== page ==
Michael E. DeBakey VA Medical Center - Houston, Texas

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Turned Away by 2 Hospitals, VA Saves Young Veteran's Life

December 7, 2010

Dr. Chu and Veteran Collins

Army Veteran Thaddeus Collins talks with Danny Chu, M.D., associate chief of Cardiothoracic Surgery during a follow-up appointment. The state-of-the-art infrastructure and team approach coupled with the surgical expertise at the Michael E. DeBakey VA Medical Center enables its staff to achieve good outcomes while performing high risk cases that other medical centers turn down.
PHOTO: Bobbi Gruner, Public Affairs Officer.

HOUSTON - Army Veteran Thaddeus Collins had his first heart attack three months ago. At 42 years old, he underwent an emergency coronary catheterization, a minimally invasive procedure using a thin, flexible tube that accesses the heart, at a local Houston hospital. Tests showed he had severe coronary artery disease stopping blood and oxygen from getting to his heart and blocked carotid arteries stopping oxygen from getting to his brain. Cardiac surgical specialists told him he would never survive surgery and prescribed medication

Two months later, he ran out of medication and went to another Houston hospital with symptoms of heart failure and chest pain. There, cardiac surgeons also turned him down for surgery because of the high risk for death and again treated him with medication.

“I was tired, depressed, and had just accepted I would not see my 8-month-old and 8-year-old daughters grow up,” said Collins. “People told me I should go to the VA because they have the best cardiac department in Houston so I thought, ‘What do I have to lose?’”

“Mr. Collins came to our Emergency Room complaining of sharp chest pains,” said Danny Chu, M.D., associate chief of Cardiothoracic Surgery at the Michael E. DeBakey VA Medical Center (MEDVAMC). “We repeated the coronary artery catheterization and found diffusely diseased small coronary targets along with severely depressed cardiac function.”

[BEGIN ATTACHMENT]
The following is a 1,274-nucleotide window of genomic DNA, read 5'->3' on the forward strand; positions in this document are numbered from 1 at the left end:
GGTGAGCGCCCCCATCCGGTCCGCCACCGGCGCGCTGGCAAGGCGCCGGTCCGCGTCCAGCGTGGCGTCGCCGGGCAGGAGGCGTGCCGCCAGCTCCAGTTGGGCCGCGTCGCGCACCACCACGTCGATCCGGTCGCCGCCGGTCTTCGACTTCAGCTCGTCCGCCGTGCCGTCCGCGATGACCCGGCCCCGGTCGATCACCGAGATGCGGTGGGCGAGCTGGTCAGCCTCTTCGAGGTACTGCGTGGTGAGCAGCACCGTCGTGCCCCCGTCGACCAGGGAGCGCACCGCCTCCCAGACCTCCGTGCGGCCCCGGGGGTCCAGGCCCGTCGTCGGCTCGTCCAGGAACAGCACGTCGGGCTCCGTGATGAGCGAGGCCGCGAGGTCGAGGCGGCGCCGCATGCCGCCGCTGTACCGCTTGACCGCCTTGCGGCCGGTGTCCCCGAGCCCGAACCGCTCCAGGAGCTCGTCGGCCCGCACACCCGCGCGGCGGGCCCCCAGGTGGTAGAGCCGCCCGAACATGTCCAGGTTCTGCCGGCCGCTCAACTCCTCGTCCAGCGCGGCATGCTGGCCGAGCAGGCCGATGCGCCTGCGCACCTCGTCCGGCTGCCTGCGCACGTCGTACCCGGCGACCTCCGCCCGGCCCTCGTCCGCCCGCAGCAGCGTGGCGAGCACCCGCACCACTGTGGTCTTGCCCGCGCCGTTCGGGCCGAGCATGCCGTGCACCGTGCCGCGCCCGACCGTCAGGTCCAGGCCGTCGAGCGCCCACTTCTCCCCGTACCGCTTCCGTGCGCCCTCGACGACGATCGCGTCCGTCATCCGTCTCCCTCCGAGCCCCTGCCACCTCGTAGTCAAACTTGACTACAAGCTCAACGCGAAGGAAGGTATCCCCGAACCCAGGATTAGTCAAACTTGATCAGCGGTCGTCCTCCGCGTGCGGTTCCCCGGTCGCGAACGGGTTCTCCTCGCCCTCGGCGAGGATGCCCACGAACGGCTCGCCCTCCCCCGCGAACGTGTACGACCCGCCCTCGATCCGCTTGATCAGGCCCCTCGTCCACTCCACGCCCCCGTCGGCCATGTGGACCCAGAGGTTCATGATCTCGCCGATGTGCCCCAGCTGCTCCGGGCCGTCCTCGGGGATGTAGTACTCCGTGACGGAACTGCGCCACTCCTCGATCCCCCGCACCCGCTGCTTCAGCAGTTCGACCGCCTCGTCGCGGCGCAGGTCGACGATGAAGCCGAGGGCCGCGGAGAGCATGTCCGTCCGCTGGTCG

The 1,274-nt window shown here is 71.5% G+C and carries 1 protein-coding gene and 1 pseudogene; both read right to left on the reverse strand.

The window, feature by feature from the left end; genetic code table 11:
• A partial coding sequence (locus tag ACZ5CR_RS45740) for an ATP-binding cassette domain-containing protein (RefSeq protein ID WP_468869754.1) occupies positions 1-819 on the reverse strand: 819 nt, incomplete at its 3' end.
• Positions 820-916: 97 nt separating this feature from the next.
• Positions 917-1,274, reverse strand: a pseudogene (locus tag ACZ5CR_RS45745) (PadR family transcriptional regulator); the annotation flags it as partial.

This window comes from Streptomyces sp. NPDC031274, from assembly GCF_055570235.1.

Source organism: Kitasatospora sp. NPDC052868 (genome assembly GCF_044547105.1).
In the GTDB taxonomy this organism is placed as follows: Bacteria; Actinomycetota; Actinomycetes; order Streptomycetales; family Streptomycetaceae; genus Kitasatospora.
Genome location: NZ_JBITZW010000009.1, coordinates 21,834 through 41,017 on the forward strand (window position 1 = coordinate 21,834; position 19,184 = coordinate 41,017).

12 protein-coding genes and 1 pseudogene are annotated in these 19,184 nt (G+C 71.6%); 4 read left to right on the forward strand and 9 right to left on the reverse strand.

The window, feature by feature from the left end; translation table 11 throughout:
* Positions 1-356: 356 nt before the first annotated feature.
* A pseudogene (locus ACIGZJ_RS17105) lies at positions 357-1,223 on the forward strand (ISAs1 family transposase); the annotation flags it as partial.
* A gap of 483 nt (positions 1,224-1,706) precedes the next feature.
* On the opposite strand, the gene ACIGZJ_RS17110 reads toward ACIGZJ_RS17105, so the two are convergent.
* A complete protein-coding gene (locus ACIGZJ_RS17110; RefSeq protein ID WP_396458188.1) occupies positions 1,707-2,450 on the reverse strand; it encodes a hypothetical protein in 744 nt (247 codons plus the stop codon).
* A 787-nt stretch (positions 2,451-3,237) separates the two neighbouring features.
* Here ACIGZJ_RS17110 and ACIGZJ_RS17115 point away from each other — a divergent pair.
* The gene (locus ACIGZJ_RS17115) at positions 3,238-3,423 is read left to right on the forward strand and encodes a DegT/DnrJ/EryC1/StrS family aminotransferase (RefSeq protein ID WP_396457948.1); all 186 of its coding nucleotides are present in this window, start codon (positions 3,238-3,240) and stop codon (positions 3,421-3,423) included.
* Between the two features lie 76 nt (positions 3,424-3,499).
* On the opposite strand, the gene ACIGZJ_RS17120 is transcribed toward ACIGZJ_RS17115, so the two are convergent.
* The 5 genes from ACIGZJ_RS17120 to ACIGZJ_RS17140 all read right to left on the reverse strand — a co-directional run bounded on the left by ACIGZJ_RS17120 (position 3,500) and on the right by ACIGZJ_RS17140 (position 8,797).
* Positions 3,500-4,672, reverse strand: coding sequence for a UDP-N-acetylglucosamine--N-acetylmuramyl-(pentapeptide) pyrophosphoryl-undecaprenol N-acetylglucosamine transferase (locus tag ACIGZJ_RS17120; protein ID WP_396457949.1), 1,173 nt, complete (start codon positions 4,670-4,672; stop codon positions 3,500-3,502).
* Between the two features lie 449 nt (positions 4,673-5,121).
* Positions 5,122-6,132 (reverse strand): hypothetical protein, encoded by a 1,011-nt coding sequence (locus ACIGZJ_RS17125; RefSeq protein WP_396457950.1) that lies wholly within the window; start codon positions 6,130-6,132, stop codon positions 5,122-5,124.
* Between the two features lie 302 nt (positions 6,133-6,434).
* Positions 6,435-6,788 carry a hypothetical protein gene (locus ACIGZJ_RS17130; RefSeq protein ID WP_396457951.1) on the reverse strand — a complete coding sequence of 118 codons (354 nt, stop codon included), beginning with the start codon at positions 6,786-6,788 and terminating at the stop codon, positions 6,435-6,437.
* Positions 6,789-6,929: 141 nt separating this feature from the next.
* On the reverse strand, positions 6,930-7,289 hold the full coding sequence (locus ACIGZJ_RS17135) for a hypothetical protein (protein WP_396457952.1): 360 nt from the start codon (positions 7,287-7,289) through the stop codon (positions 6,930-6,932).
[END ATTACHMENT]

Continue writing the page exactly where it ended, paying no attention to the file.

“Mr. Collins came to our Emergency Room complaining of sharp chest pains,” said Danny Chu, M.D., associate chief of Cardiothoracic Surgery at the Michael E. DeBakey VA Medical Center (MEDVAMC). “We repeated the coronary artery catheterization and found diffusely diseased small coronary targets along with severely depressed cardiac function.”

Chu and his multidisciplinary team evaluated Collins for a possible coronary artery bypass surgery procedure. With coronary bypass surgery, surgeons use healthy blood vessels taken from the patient’s arm, leg, chest, or abdomen and connect it to other arteries in the heart so blood can go around the diseased or blocked area.

“I had a lot of confidence in Dr. Chu and his team; otherwise, I would have walked out the door,” said Collins. “He took the time and explained every test, procedure, and result so I could understand everything. He has a great deal of compassion; that also reassured me.”